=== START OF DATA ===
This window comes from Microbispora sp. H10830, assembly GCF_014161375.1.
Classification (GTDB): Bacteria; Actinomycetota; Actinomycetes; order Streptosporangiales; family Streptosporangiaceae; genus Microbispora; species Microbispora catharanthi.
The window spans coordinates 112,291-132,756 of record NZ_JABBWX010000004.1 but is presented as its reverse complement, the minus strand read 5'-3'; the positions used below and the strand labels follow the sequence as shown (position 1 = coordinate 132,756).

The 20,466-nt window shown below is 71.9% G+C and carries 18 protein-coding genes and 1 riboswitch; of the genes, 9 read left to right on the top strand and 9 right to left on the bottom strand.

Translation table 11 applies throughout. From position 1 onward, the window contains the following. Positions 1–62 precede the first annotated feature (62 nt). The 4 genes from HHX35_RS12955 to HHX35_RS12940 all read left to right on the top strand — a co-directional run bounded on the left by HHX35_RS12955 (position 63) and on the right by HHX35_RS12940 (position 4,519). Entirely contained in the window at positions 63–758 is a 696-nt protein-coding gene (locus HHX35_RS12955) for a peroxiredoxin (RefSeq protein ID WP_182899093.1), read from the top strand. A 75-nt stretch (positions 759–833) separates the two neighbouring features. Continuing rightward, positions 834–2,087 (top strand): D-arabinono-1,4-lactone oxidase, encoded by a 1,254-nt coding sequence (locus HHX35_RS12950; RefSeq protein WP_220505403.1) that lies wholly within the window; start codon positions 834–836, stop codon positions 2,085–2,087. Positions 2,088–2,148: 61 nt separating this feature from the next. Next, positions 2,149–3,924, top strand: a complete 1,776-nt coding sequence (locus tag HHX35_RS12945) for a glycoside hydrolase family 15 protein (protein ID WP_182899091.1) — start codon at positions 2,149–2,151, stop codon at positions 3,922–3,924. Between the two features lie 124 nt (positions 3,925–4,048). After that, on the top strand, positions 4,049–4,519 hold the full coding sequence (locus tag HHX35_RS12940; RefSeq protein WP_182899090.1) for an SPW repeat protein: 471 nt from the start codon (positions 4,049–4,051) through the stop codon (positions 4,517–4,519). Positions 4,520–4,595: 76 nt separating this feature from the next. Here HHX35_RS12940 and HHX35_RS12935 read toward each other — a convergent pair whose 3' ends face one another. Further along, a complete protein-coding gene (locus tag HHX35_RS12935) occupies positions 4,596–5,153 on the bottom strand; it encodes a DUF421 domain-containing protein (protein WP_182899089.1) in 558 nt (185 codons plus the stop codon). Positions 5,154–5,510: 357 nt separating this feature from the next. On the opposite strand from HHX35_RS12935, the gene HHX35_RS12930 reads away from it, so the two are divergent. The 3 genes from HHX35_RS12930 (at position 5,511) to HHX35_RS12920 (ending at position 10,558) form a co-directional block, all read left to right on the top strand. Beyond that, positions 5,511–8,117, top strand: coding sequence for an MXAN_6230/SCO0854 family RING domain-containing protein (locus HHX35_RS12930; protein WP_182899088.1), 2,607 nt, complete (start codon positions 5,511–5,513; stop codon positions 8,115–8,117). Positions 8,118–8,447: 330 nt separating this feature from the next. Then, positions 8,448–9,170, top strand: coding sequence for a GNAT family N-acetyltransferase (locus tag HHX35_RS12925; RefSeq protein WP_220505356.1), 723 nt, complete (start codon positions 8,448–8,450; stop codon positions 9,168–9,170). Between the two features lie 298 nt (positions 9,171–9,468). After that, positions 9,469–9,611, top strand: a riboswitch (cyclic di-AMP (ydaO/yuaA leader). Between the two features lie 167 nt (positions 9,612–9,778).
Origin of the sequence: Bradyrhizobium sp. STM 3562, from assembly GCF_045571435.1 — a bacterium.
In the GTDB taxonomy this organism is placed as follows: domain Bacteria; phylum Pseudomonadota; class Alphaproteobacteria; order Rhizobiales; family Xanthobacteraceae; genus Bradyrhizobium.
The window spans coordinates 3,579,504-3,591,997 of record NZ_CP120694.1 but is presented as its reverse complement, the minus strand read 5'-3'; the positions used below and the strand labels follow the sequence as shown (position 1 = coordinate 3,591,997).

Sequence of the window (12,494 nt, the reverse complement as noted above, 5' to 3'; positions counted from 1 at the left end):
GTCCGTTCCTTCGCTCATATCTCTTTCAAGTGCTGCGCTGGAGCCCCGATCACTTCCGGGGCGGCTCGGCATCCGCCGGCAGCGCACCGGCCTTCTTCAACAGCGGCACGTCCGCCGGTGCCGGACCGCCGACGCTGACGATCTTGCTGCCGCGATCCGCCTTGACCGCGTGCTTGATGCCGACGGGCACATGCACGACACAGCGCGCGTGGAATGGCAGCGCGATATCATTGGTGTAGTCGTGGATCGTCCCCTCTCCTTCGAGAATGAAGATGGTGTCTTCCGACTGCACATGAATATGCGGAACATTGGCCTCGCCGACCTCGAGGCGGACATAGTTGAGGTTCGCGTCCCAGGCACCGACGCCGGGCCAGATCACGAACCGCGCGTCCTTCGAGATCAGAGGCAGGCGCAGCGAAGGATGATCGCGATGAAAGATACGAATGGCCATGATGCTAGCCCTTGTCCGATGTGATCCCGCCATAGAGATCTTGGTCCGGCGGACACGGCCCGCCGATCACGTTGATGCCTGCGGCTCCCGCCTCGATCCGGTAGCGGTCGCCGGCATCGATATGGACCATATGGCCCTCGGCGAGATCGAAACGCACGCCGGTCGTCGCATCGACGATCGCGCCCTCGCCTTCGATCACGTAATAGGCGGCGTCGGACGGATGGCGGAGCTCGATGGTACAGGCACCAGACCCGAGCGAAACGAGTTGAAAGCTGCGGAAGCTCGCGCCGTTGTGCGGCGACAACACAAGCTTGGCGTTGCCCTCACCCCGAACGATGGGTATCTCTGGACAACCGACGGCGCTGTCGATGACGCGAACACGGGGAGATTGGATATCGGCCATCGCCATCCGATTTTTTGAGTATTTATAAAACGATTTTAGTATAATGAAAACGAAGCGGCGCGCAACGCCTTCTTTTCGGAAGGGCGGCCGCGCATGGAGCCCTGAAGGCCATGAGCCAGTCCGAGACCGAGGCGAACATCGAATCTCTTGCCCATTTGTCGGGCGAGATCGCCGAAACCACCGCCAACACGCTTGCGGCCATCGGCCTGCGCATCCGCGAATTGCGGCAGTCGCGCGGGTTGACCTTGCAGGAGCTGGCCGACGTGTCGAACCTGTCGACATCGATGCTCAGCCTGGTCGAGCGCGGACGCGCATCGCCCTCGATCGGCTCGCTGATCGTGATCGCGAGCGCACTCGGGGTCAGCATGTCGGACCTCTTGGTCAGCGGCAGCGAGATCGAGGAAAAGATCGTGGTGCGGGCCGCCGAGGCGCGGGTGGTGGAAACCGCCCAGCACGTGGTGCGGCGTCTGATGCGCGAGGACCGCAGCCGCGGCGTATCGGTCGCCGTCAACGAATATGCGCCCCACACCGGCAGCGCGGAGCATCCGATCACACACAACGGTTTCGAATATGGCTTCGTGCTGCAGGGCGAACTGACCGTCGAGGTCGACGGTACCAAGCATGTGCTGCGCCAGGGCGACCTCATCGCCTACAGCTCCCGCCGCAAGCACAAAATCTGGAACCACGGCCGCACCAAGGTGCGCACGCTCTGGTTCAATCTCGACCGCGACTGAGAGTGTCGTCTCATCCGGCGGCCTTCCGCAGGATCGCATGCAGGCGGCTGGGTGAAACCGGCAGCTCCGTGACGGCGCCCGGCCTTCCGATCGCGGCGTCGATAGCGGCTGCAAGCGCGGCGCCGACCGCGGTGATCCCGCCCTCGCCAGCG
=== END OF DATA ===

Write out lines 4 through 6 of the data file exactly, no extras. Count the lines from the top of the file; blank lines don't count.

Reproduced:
The 20,466-nt window shown below is 71.9% G+C and carries 18 protein-coding genes and 1 riboswitch; of the genes, 9 read left to right on the top strand and 9 right to left on the bottom strand.

Translation table 11 applies throughout. From position 1 onward, the window contains the following. Positions 1–62 precede the first annotated feature (62 nt). The 4 genes from HHX35_RS12955 to HHX35_RS12940 all read left to right on the top strand — a co-directional run bounded on the left by HHX35_RS12955 (position 63) and on the right by HHX35_RS12940 (position 4,519). Entirely contained in the window at positions 63–758 is a 696-nt protein-coding gene (locus HHX35_RS12955) for a peroxiredoxin (RefSeq protein ID WP_182899093.1), read from the top strand. A 75-nt stretch (positions 759–833) separates the two neighbouring features. Continuing rightward, positions 834–2,087 (top strand): D-arabinono-1,4-lactone oxidase, encoded by a 1,254-nt coding sequence (locus HHX35_RS12950; RefSeq protein WP_220505403.1) that lies wholly within the window; start codon positions 834–836, stop codon positions 2,085–2,087. Positions 2,088–2,148: 61 nt separating this feature from the next. Next, positions 2,149–3,924, top strand: a complete 1,776-nt coding sequence (locus tag HHX35_RS12945) for a glycoside hydrolase family 15 protein (protein ID WP_182899091.1) — start codon at positions 2,149–2,151, stop codon at positions 3,922–3,924. Between the two features lie 124 nt (positions 3,925–4,048). After that, on the top strand, positions 4,049–4,519 hold the full coding sequence (locus tag HHX35_RS12940; RefSeq protein WP_182899090.1) for an SPW repeat protein: 471 nt from the start codon (positions 4,049–4,051) through the stop codon (positions 4,517–4,519). Positions 4,520–4,595: 76 nt separating this feature from the next. Here HHX35_RS12940 and HHX35_RS12935 read toward each other — a convergent pair whose 3' ends face one another. Further along, a complete protein-coding gene (locus tag HHX35_RS12935) occupies positions 4,596–5,153 on the bottom strand; it encodes a DUF421 domain-containing protein (protein WP_182899089.1) in 558 nt (185 codons plus the stop codon). Positions 5,154–5,510: 357 nt separating this feature from the next. On the opposite strand from HHX35_RS12935, the gene HHX35_RS12930 reads away from it, so the two are divergent. The 3 genes from HHX35_RS12930 (at position 5,511) to HHX35_RS12920 (ending at position 10,558) form a co-directional block, all read left to right on the top strand. Beyond that, positions 5,511–8,117, top strand: coding sequence for an MXAN_6230/SCO0854 family RING domain-containing protein (locus HHX35_RS12930; protein WP_182899088.1), 2,607 nt, complete (start codon positions 5,511–5,513; stop codon positions 8,115–8,117). Positions 8,118–8,447: 330 nt separating this feature from the next. Then, positions 8,448–9,170, top strand: coding sequence for a GNAT family N-acetyltransferase (locus tag HHX35_RS12925; RefSeq protein WP_220505356.1), 723 nt, complete (start codon positions 8,448–8,450; stop codon positions 9,168–9,170). Between the two features lie 298 nt (positions 9,171–9,468). After that, positions 9,469–9,611, top strand: a riboswitch (cyclic di-AMP (ydaO/yuaA leader). Between the two features lie 167 nt (positions 9,612–9,778).
Origin of the sequence: Bradyrhizobium sp. STM 3562, from assembly GCF_045571435.1 — a bacterium.